Zweifel uncovers the Ghost of Scooter Past in Walker budget
Something I knew about — but never paid much attention to – is a little-known state life insurance program that was established a century ago which offers low face-value policies to Wisconsin residents and is not allowed to advertise. Dave Zweifel of the CapTimes writes about it today.
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“The fund costs Wisconsin government nothing, but operates off investing the premiums paid by the 30,000-plus state residents who hold policies with face values ranging from a minimum of $1,000 to a maximum of $10,000. The fund, which isn’t well-known because it is forbidden from doing any advertising, nevertheless earns dividends that substantially reduce the insureds’ premium costs plus build cash values that policyholders can cash in if events in their lives make it prudent to do so.
In 2010, the State Life Fund sold 146 new policies with $69,000 in new premiums. The plan is totally self-supporting and continually runs a surplus. It requires no extra workers in the Office of the Insurance Commissioner. It’s a good deal for young families who want to have at least a little life insurance protection. Some cash in their policies and use the cash value to help pay for their children’s college. Older folks are known to purchase a policy to cover funeral expenses.
Yet Walker wants to freeze it in place come July 1 and close it to further purchases.
It’s a blatant giveaway to the private insurance industry, which has long bristled at the existence of the fund, insisting that it be “socialized insurance.” It has tried without success for several decades to get it killed. The most recent attack on it came from dishonored former state Rep. Scott Jensen of Waukesha, himself an insurance industry shill. Even Tommy Thompson’s Republican administration wouldn’t go along with Jensen’s scheme to close it down.”
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You can read the entire piece here: http://tinyurl.com/48jb433 — (and you should.) Among other things, it will give you contact information if you want one of the policies, which run from $1,000 to $10,000 in face value. The policies tend to be a lot better deal than the stuff sold on television, through newspaper inserts, in magazines, or with direct mail advertising. One of the reasons is that the premiums don’t include the substantial costs of advertising inherent in the other products — or profit, for that matter. Remember, the door will be slamming on this thing soon. (You can find it on the state website here: http://oci.wi.gov/slif.htm .)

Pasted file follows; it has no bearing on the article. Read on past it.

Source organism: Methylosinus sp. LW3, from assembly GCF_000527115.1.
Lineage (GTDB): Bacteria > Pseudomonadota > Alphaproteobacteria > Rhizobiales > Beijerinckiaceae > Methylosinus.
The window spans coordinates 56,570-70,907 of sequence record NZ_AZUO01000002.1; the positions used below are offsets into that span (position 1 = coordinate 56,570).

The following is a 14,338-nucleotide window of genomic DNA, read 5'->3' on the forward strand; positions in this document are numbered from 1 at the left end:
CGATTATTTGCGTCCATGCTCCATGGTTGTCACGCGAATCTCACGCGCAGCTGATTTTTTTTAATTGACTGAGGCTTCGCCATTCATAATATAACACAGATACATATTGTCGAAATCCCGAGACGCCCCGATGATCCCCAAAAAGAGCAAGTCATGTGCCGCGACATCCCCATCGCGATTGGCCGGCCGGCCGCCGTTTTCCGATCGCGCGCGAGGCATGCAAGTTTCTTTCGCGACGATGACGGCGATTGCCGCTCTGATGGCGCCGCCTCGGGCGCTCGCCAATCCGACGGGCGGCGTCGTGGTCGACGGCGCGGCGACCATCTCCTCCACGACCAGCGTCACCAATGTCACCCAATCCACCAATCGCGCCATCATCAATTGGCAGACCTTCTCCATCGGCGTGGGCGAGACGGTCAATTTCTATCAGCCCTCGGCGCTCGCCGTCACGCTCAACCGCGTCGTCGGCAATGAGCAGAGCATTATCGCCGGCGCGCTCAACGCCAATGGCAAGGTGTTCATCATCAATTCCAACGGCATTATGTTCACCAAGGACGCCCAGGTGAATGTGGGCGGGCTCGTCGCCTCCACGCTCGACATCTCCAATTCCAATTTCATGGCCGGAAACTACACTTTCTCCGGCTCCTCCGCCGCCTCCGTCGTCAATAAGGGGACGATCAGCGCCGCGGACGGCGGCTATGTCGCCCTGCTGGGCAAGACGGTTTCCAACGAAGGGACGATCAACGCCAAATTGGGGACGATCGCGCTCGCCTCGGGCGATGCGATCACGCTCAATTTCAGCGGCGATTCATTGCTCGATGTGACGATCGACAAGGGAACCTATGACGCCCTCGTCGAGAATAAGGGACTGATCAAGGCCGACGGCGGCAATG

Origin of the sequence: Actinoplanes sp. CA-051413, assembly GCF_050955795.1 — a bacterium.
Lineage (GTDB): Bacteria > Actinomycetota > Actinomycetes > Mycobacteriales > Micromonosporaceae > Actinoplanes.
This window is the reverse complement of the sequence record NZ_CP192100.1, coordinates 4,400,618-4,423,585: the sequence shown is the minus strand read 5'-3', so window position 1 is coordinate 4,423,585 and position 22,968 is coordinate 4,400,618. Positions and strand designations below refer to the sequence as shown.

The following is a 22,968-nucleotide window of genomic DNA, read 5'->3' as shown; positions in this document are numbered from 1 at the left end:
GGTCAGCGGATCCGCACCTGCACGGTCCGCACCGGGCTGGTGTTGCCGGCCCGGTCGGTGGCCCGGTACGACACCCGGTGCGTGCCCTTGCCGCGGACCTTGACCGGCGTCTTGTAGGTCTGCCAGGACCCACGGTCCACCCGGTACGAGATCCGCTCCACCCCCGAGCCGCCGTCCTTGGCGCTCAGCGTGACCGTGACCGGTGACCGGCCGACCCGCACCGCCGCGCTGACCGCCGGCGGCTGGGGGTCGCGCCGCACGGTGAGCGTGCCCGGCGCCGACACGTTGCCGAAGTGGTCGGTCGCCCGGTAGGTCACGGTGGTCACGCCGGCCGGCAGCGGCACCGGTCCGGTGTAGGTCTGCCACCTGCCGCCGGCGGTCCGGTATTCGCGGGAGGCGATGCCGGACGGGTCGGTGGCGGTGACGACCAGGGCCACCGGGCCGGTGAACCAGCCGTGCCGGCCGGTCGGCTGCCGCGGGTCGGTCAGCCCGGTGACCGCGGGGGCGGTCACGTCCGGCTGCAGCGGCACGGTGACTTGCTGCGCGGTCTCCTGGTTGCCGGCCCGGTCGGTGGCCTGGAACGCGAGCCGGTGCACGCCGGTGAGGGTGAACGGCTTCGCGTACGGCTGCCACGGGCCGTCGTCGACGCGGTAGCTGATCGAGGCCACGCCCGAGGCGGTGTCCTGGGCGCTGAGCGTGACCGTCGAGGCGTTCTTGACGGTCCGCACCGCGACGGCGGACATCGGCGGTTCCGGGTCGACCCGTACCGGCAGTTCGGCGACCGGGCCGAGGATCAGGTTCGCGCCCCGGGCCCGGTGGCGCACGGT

It’s just another obscure little “Wisconsin’s Open for Business” provision in Governor Walker’s legislation that comes off looking a lot like the Grinch grabbing the last can of Who Hash in the Dr. Suess classic (and yes, it really is the Ghost of Scooter Past.)
Why does he do stuff like this? Well, because like a lot of other things in the legislation that Governor Walker has pushed since taking office just two months ago, it’s not really about the general welfare and best interests of all Wisconsin citizens. And that is why the polls already show that instead of the traditional “honeymoon” that is typical for a new governor, this fellow would be tossed from office by a comfortable margin if last November’s election was held today.